I_Love_You,_You're_Perfect,_Now_Change_1996_OoBCR

“I Love You, You’re Perfect, Now Change,” which opened tonight for a three-week run at Actors Cabaret of Eugene, is as sweet a musical as I can recall seeing. The perennial Off-Broadway hit premiered at the Westside Theatre in Hell’s Kitchen in 1996 and then ran more or less forever around the world.

The ACE production, directed by Anthony Krall in his debut as a director, and featuring an ensemble cast of regulars at the little downtown musical theater, is a sharp and good as any show I’ve seen there. And funny. Did I mention funny? As I sit here and write this, my cheeks are still sore from smiling way, way too much for the last two hours. It’s that good.

This is not a traditional well-made play. There are no lasting characters in this show, and no plot. Instead we are treated to a series of short vignettes, which take us from the youthful days of lustful and lonely dating through 20- and 30-something romances and breakups and re-unitings to the full-on penitence of family life to the final confusions and ambiguities of old age.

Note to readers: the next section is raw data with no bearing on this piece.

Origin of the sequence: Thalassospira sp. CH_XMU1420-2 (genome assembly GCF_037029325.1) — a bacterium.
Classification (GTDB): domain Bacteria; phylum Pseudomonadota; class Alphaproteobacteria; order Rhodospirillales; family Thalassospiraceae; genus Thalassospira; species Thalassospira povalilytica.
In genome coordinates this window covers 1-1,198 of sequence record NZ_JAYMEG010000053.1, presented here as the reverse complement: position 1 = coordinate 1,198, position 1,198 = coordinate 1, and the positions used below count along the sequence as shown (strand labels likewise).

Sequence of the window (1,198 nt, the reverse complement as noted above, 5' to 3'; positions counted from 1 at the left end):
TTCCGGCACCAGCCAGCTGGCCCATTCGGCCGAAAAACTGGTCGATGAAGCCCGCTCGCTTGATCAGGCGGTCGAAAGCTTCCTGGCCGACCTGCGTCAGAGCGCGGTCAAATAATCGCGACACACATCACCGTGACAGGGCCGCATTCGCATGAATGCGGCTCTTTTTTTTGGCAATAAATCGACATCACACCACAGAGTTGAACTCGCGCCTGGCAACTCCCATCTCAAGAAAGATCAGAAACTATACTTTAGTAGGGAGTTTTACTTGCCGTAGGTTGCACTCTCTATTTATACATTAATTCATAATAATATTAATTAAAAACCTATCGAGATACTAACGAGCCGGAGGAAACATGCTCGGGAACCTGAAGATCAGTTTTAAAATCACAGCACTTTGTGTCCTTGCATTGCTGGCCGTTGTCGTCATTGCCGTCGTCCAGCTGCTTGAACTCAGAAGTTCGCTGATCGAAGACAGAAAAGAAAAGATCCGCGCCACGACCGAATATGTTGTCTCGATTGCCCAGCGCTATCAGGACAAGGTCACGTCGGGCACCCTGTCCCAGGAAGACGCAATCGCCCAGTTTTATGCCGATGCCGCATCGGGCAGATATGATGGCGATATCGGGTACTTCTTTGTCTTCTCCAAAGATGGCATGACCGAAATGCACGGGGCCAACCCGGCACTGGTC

And we’re all lost at every point along the way. “All the years, we’ve been through,” sings a more or less happily married middle-aged man to his wife at one point. “Once again, who are you?”

The play can apparently be done with as few as four actors. The ACE production uses fourteen, and that feels about right for the show. If I had to pick one actor from the ensemble to comment on, it would be Brent Anderson. His comfortable depiction of of the trials of old-age romance feels perfectly right.

The very simple set is by Joe Zingo, and costumes are well done by Mary Jensen.

The show is neither timely nor postmodern nor political nor incisively relevant. What it offers, rather, is a perfectly comfortable and affectionate and brilliantly funny and entertaining treatment of the eternal human quagmire of romance, love, marriage, divorce and, well, what the hell do you do when you’re both finally staring death in the face?

Go see it.

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